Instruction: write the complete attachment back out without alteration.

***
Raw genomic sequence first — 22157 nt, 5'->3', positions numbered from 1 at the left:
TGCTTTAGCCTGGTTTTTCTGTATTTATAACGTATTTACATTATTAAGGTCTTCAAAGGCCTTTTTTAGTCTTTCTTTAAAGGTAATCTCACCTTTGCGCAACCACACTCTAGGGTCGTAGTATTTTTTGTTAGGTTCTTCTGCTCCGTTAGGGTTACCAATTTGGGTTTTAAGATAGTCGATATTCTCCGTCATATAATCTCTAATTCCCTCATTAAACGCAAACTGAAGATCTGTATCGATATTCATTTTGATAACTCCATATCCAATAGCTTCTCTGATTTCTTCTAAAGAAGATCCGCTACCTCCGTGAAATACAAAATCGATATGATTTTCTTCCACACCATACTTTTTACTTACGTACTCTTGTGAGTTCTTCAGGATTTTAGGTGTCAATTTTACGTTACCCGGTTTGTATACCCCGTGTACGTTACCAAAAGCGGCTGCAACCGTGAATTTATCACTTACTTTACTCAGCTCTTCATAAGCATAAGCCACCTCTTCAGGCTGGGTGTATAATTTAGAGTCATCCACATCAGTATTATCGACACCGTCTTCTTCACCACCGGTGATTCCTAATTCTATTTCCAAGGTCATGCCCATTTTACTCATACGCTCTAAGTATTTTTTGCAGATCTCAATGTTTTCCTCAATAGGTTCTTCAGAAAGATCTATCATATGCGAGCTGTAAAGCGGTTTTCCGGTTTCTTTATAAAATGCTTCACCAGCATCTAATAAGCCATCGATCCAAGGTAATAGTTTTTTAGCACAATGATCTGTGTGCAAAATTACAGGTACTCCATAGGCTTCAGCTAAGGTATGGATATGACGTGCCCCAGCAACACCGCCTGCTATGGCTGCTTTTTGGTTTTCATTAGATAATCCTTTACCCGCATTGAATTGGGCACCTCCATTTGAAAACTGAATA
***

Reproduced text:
Raw genomic sequence first — 22157 nt, 5'->3', positions numbered from 1 at the left:
TGCTTTAGCCTGGTTTTTCTGTATTTATAACGTATTTACATTATTAAGGTCTTCAAAGGCCTTTTTTAGTCTTTCTTTAAAGGTAATCTCACCTTTGCGCAACCACACTCTAGGGTCGTAGTATTTTTTGTTAGGTTCTTCTGCTCCGTTAGGGTTACCAATTTGGGTTTTAAGATAGTCGATATTCTCCGTCATATAATCTCTAATTCCCTCATTAAACGCAAACTGAAGATCTGTATCGATATTCATTTTGATAACTCCATATCCAATAGCTTCTCTGATTTCTTCTAAAGAAGATCCGCTACCTCCGTGAAATACAAAATCGATATGATTTTCTTCCACACCATACTTTTTACTTACGTACTCTTGTGAGTTCTTCAGGATTTTAGGTGTCAATTTTACGTTACCCGGTTTGTATACCCCGTGTACGTTACCAAAAGCGGCTGCAACCGTGAATTTATCACTTACTTTACTCAGCTCTTCATAAGCATAAGCCACCTCTTCAGGCTGGGTGTATAATTTAGAGTCATCCACATCAGTATTATCGACACCGTCTTCTTCACCACCGGTGATTCCTAATTCTATTTCCAAGGTCATGCCCATTTTACTCATACGCTCTAAGTATTTTTTGCAGATCTCAATGTTTTCCTCAATAGGTTCTTCAGAAAGATCTATCATATGCGAGCTGTAAAGCGGTTTTCCGGTTTCTTTATAAAATGCTTCACCAGCATCTAATAAGCCATCGATCCAAGGTAATAGTTTTTTAGCACAATGATCTGTGTGCAAAATTACAGGTACTCCATAGGCTTCAGCTAAGGTATGGATATGACGTGCCCCAGCAACACCGCCTGCTATGGCTGCTTTTTGGTTTTCATTAGATAATCCTTTACCCGCATTGAATTGGGCACCTCCATTTGAAAACTGAATA